In a group, one person is more likely to know the right way to do things and those that do not may learn from those that do. During the period of holding a particular office, everyone on the team would be observing everybody else as a sort of check. However, there were officials, such as the nine archons, who while seemingly a board carried out very different functions from each other. No office appointed by lot could be held twice by the same individual.
The only exception was the boule or council of In this case, simply by demographic necessity, an individual could serve twice in a lifetime. This principle extended down to the secretaries and undersecretaries who served as assistants to magistrates such as the archons. To the Athenians, it seems what had to be guarded against was not incompetence but any tendency to use office as a way of accumulating ongoing power. There were two main categories in this group: One reason that financial officials were elected was that any money embezzled could be recovered from their estates; election in general strongly favoured the rich, but in this case wealth was virtually a prerequisite.
Generals were elected not only because their role required expert knowledge, but also because they needed to be people with experience and contacts in the wider Greek world where wars were fought.
History of Athens
In the 5th century BC, principally as seen through the figure of Periclesthe generals could be among the most powerful people in the polis. Yet in the case of Pericles, it is wrong to see his power as coming from his long series of annual generalships each year along with nine others.What is the difference between International Politics and International Relations
His officeholding was rather an expression and a result of the influence he wielded. That influence was based on his relation with the assembly, a relation that in the first instance lay simply in the right of any citizen to stand and speak before the people. Under the 4th century version of democracy, the roles of general and of key political speaker in the assembly tended to be filled by different persons. In part, this was a consequence of the increasingly specialized forms of warfare practiced in the later period.
Elected officials, too, were subject to review before holding office and scrutiny after office. And they could also be removed from office at any time that the assembly met. There was even a death penalty for "inadequate performance" while in office. Slavery in ancient Greece Athenian democracy has had many critics, both ancient and modern.
Ancient Greek critics of Athenian democracy include Thucydides the general and historian, Aristophanes the playwright, Plato the pupil of Socrates, Aristotle the pupil of Plato, and a writer known as the Old Oligarch. While modern critics are more likely to find fault with the restrictive qualifications for political involvement, these ancients viewed democracy as being too inclusive. For them, the common people were not necessarily the right people to rule and were likely to make huge mistakes.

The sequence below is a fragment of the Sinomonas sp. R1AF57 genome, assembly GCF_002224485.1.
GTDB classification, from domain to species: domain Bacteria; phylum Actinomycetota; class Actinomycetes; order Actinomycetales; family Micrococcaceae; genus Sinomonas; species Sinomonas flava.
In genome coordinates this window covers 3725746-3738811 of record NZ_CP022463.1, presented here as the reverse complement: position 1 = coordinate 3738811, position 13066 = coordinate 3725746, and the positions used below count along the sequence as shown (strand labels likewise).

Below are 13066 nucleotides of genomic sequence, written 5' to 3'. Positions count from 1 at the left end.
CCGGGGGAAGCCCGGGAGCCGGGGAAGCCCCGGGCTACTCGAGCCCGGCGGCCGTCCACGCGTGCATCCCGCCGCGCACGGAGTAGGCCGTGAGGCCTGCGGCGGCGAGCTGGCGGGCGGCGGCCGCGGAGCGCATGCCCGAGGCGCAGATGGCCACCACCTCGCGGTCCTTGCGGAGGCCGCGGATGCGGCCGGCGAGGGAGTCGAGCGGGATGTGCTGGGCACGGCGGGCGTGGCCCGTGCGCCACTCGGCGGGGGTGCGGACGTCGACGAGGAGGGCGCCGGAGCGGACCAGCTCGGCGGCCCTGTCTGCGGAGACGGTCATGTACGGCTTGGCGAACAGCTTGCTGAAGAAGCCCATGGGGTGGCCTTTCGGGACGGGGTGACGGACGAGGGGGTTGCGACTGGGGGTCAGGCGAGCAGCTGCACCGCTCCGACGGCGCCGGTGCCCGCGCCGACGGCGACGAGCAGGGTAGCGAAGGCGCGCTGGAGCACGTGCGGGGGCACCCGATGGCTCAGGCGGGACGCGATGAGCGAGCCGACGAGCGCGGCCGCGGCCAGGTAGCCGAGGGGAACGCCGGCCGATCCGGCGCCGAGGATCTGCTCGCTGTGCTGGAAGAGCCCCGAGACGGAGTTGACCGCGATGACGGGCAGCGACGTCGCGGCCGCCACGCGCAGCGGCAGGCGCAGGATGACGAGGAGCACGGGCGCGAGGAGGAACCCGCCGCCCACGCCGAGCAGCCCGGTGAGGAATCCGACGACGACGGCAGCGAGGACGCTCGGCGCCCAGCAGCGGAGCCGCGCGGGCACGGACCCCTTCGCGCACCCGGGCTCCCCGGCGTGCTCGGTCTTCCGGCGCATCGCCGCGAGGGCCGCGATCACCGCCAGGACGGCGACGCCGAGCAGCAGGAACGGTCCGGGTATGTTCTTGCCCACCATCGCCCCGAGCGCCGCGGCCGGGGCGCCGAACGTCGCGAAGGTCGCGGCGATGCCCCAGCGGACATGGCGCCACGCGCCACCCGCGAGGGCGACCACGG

The modern desire to look to Athens for lessons or encouragement for modern thought, government, or society must confront this strange paradox: And what is more, the actual history of Athens in the period of its democratic government is marked by numerous failures, mistakes, and misdeeds—most infamously, the execution of Socrates—that would seem to discredit the ubiquitous modern idea that democracy leads to good government.
For example, he points to errors regarding Sparta ; Athenians erroneously believed that Sparta's kings each had two votes in their ruling council and that there existed a Spartan battalion called Pitanate lochos. To Thucydides, this carelessness was due to common peoples' "preference for ready-made accounts".
Instead of seeing it as a fair system under which everyone has equal rights, they regarded it as manifestly unjust. In Aristotle's works, this is categorized as the difference between 'arithmetic' and 'geometric' i. Two examples demonstrate this: In BC, after years of defeats in the wake of the annihilation of their vast invasion force in Sicily, the Athenians at last won a naval victory at Arginusae over the Spartans.
After the battle, a storm arose and the generals in command failed to collect survivors. The Athenians tried and sentenced six of the eight generals to death.
Technically, it was illegal, as the generals were tried and sentenced together, rather than one by one as Athenian law required. Socrates happened to be the citizen presiding over the assembly that day and refused to cooperate though to little effect and stood against the idea that it was outrageous for the people to be unable to do whatever they wanted.